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The impact of internal and external perturbations on exoplanet architectures

Presentation #613.01 in the session Planets in Star Clusters.

Published onApr 03, 2024
The impact of internal and external perturbations on exoplanet architectures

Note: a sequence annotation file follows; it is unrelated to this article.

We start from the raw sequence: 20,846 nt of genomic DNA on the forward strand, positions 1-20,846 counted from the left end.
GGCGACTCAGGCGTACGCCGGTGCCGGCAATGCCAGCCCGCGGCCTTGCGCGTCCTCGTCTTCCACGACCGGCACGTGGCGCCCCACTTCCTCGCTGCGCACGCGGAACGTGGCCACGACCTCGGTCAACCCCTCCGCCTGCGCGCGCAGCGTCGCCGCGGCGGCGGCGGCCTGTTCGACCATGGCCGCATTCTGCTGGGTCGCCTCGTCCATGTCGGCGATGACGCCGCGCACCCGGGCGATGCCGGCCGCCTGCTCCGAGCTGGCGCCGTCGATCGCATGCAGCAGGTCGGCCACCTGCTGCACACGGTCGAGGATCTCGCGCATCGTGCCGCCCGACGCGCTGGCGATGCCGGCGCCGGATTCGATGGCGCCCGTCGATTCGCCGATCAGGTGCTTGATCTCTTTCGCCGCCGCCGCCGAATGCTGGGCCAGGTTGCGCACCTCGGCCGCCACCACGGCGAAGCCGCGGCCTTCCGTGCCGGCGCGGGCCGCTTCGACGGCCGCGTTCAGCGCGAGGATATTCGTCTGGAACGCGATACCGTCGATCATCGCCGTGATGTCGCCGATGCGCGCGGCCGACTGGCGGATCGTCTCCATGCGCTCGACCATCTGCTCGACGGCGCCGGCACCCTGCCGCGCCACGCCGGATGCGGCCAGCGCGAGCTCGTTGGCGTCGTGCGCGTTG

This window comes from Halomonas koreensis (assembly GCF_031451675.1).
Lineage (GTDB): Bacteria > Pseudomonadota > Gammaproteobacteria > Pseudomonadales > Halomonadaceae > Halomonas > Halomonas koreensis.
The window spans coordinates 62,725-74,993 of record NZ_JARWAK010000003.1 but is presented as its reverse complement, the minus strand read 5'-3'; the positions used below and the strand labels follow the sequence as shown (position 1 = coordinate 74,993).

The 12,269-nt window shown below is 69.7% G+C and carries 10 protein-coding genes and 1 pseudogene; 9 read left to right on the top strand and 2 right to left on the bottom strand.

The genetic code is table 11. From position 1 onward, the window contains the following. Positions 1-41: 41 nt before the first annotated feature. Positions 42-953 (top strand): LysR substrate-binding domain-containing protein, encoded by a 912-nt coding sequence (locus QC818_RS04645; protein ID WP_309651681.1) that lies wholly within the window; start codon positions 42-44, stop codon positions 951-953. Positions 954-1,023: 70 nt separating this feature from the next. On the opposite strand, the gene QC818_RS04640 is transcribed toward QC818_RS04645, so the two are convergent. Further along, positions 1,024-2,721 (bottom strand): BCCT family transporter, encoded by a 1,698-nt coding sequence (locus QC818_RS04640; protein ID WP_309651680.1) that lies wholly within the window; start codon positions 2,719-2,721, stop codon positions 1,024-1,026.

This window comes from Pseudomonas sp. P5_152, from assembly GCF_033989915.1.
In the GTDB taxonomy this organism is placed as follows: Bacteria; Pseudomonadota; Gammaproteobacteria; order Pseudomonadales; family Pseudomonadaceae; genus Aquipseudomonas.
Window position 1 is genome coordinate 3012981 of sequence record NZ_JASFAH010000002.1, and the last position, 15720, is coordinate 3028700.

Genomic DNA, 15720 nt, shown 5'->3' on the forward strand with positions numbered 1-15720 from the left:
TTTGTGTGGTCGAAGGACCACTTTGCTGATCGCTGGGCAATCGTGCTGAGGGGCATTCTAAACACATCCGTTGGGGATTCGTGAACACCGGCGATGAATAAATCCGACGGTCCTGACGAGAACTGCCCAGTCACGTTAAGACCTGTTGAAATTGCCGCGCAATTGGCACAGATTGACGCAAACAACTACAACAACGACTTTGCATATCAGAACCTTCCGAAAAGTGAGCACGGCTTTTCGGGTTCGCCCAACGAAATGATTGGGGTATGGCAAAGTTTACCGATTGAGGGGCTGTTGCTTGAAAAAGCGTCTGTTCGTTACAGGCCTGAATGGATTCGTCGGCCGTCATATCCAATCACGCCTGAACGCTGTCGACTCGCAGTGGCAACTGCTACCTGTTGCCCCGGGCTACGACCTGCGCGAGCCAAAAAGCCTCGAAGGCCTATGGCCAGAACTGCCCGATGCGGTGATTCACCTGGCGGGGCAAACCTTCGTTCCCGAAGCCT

Stars do not form in isolation but together with other stars, and often in regions that are initially highly substructured. Using simulations of realistic young star-forming regions, I will show that close encounters are much more numerous than previously assumed in initially smooth, spherically symmetric clusters. These encounters can also affect just forming exoplanetary systems and I will present simulation results of the effect of flybys on a common type of exoplanetary system: close-in Super-Earths often with a distant Giant. Even a single encounter can significantly modify the architecture of exoplanetary systems over their long lifetimes. These flybys can perturb the inner planets, inducing collisions and mutual inclination excitation, as well as placing the outer Giant on eccentric and inclined orbits. They typically induce ~2 collisions per system, reducing an initially 4-planet system to a mutually inclined 2-planet inner system. Previous research has shown that perturbed outer Giants can excite the inner planet system. However, my findings indicate that the presence of the Giant Planet does not change the outcome of collisions or excited mutual inclinations. I will demonstrate how we can use flybys from star cluster formation simulations coupled with planetary N-body simulations to disentangle the impact on the excitation of close-in planetary systems by giant planets and stellar flybys.

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